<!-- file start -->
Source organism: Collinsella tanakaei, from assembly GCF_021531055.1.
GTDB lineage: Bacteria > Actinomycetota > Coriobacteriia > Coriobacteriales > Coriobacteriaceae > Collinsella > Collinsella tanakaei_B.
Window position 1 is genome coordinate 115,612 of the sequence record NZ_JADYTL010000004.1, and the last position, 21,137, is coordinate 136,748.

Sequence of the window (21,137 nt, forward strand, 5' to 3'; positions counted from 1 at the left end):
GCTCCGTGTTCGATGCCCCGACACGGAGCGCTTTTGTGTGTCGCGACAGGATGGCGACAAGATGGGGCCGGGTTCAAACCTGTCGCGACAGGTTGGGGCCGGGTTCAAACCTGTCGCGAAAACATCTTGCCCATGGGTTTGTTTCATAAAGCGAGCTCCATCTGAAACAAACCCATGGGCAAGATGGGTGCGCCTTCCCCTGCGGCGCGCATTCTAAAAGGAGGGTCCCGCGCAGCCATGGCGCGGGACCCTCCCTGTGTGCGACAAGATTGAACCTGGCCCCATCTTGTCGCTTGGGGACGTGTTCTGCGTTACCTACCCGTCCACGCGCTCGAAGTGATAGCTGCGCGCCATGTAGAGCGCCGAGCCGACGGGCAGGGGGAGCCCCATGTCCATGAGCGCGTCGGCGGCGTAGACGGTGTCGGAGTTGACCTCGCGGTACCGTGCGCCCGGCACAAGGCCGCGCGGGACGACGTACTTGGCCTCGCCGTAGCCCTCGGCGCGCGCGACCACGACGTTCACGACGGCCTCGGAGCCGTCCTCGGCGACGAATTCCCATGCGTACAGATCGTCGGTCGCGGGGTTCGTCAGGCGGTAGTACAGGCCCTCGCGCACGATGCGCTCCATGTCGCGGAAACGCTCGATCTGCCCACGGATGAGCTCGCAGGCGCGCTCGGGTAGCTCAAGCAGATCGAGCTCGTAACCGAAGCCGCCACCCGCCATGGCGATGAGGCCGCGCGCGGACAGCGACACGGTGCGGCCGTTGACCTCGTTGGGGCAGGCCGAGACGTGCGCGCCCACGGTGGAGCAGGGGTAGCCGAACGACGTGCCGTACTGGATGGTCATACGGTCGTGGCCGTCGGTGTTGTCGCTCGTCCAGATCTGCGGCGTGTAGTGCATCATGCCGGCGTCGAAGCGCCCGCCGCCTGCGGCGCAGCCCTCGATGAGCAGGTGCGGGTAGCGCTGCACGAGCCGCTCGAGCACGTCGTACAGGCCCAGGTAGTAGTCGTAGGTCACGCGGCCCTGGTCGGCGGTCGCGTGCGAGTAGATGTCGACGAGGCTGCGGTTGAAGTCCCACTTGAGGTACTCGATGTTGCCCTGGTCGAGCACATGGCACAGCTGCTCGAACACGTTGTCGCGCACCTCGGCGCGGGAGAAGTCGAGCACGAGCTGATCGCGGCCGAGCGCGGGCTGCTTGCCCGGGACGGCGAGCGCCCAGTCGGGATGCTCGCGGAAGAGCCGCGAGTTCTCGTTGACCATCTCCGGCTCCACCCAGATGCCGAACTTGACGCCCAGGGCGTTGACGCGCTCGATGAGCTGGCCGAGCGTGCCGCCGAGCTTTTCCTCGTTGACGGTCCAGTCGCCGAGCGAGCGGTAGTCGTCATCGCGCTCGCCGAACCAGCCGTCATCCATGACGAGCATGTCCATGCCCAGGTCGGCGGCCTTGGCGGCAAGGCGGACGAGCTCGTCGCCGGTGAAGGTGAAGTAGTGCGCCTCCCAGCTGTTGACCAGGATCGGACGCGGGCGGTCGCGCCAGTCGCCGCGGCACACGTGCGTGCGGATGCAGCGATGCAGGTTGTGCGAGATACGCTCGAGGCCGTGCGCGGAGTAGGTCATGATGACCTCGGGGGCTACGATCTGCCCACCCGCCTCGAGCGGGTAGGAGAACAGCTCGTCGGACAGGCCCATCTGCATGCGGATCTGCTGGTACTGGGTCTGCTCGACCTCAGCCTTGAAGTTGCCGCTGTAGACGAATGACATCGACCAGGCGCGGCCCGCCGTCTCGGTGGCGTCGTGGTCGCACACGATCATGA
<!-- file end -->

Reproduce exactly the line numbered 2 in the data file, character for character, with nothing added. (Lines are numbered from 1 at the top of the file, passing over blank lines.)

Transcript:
GTDB lineage: Bacteria > Actinomycetota > Coriobacteriia > Coriobacteriales > Coriobacteriaceae > Collinsella > Collinsella tanakaei_B.